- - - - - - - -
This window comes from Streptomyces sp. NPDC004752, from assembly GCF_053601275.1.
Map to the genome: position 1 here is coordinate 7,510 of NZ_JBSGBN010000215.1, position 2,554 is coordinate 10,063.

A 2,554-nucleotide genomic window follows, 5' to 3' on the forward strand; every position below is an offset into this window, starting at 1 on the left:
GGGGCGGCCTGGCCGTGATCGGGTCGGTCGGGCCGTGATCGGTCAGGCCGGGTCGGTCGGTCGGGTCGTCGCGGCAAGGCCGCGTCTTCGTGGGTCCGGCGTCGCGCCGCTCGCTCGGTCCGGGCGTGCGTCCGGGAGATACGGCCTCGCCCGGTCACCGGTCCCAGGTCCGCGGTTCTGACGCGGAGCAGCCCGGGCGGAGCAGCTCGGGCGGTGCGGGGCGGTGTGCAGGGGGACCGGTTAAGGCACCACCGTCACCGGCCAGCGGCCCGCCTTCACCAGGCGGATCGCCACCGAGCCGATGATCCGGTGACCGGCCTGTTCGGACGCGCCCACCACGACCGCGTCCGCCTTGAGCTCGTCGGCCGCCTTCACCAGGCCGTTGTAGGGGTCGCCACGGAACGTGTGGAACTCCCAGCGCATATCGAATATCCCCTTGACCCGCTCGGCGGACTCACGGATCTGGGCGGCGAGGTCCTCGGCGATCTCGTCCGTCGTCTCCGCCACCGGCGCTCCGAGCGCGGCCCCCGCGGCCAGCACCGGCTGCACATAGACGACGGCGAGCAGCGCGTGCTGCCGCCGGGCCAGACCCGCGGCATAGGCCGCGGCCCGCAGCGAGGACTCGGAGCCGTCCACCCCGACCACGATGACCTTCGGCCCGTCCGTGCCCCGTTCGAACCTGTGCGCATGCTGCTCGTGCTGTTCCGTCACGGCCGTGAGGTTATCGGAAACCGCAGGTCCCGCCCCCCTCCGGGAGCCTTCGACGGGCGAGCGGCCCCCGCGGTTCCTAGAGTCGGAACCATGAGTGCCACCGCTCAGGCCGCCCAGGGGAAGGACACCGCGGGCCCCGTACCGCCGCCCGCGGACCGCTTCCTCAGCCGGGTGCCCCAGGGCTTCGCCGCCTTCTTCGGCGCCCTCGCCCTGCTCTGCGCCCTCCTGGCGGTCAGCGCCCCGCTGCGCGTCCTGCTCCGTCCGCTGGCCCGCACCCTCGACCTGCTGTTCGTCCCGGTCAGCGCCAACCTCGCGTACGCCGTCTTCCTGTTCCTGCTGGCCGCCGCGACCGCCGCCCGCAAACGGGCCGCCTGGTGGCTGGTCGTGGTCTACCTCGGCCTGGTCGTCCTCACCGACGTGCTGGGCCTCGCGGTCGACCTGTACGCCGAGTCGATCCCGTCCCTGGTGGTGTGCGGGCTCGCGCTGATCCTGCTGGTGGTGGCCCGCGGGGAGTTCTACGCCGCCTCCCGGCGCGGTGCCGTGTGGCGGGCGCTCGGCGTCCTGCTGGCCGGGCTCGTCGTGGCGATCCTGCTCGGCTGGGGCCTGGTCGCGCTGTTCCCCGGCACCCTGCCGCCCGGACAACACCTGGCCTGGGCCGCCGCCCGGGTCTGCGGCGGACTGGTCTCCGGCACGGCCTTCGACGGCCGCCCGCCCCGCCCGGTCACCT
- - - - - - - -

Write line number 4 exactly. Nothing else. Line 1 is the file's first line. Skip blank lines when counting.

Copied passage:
GGGGCGGCCTGGCCGTGATCGGGTCGGTCGGGCCGTGATCGGTCAGGCCGGGTCGGTCGGTCGGGTCGTCGCGGCAAGGCCGCGTCTTCGTGGGTCCGGCGTCGCGCCGCTCGCTCGGTCCGGGCGTGCGTCCGGGAGATACGGCCTCGCCCGGTCACCGGTCCCAGGTCCGCGGTTCTGACGCGGAGCAGCCCGGGCGGAGCAGCTCGGGCGGTGCGGGGCGGTGTGCAGGGGGACCGGTTAAGGCACCACCGTCACCGGCCAGCGGCCCGCCTTCACCAGGCGGATCGCCACCGAGCCGATGATCCGGTGACCGGCCTGTTCGGACGCGCCCACCACGACCGCGTCCGCCTTGAGCTCGTCGGCCGCCTTCACCAGGCCGTTGTAGGGGTCGCCACGGAACGTGTGGAACTCCCAGCGCATATCGAATATCCCCTTGACCCGCTCGGCGGACTCACGGATCTGGGCGGCGAGGTCCTCGGCGATCTCGTCCGTCGTCTCCGCCACCGGCGCTCCGAGCGCGGCCCCCGCGGCCAGCACCGGCTGCACATAGACGACGGCGAGCAGCGCGTGCTGCCGCCGGGCCAGACCCGCGGCATAGGCCGCGGCCCGCAGCGAGGACTCGGAGCCGTCCACCCCGACCACGATGACCTTCGGCCCGTCCGTGCCCCGTTCGAACCTGTGCGCATGCTGCTCGTGCTGTTCCGTCACGGCCGTGAGGTTATCGGAAACCGCAGGTCCCGCCCCCCTCCGGGAGCCTTCGACGGGCGAGCGGCCCCCGCGGTTCCTAGAGTCGGAACCATGAGTGCCACCGCTCAGGCCGCCCAGGGGAAGGACACCGCGGGCCCCGTACCGCCGCCCGCGGACCGCTTCCTCAGCCGGGTGCCCCAGGGCTTCGCCGCCTTCTTCGGCGCCCTCGCCCTGCTCTGCGCCCTCCTGGCGGTCAGCGCCCCGCTGCGCGTCCTGCTCCGTCCGCTGGCCCGCACCCTCGACCTGCTGTTCGTCCCGGTCAGCGCCAACCTCGCGTACGCCGTCTTCCTGTTCCTGCTGGCCGCCGCGACCGCCGCCCGCAAACGGGCCGCCTGGTGGCTGGTCGTGGTCTACCTCGGCCTGGTCGTCCTCACCGACGTGCTGGGCCTCGCGGTCGACCTGTACGCCGAGTCGATCCCGTCCCTGGTGGTGTGCGGGCTCGCGCTGATCCTGCTGGTGGTGGCCCGCGGGGAGTTCTACGCCGCCTCCCGGCGCGGTGCCGTGTGGCGGGCGCTCGGCGTCCTGCTGGCCGGGCTCGTCGTGGCGATCCTGCTCGGCTGGGGCCTGGTCGCGCTGTTCCCCGGCACCCTGCCGCCCGGACAACACCTGGCCTGGGCCGCCGCCCGGGTCTGCGGCGGACTGGTCTCCGGCACGGCCTTCGACGGCCGCCCGCCCCGCCCGGTCACCT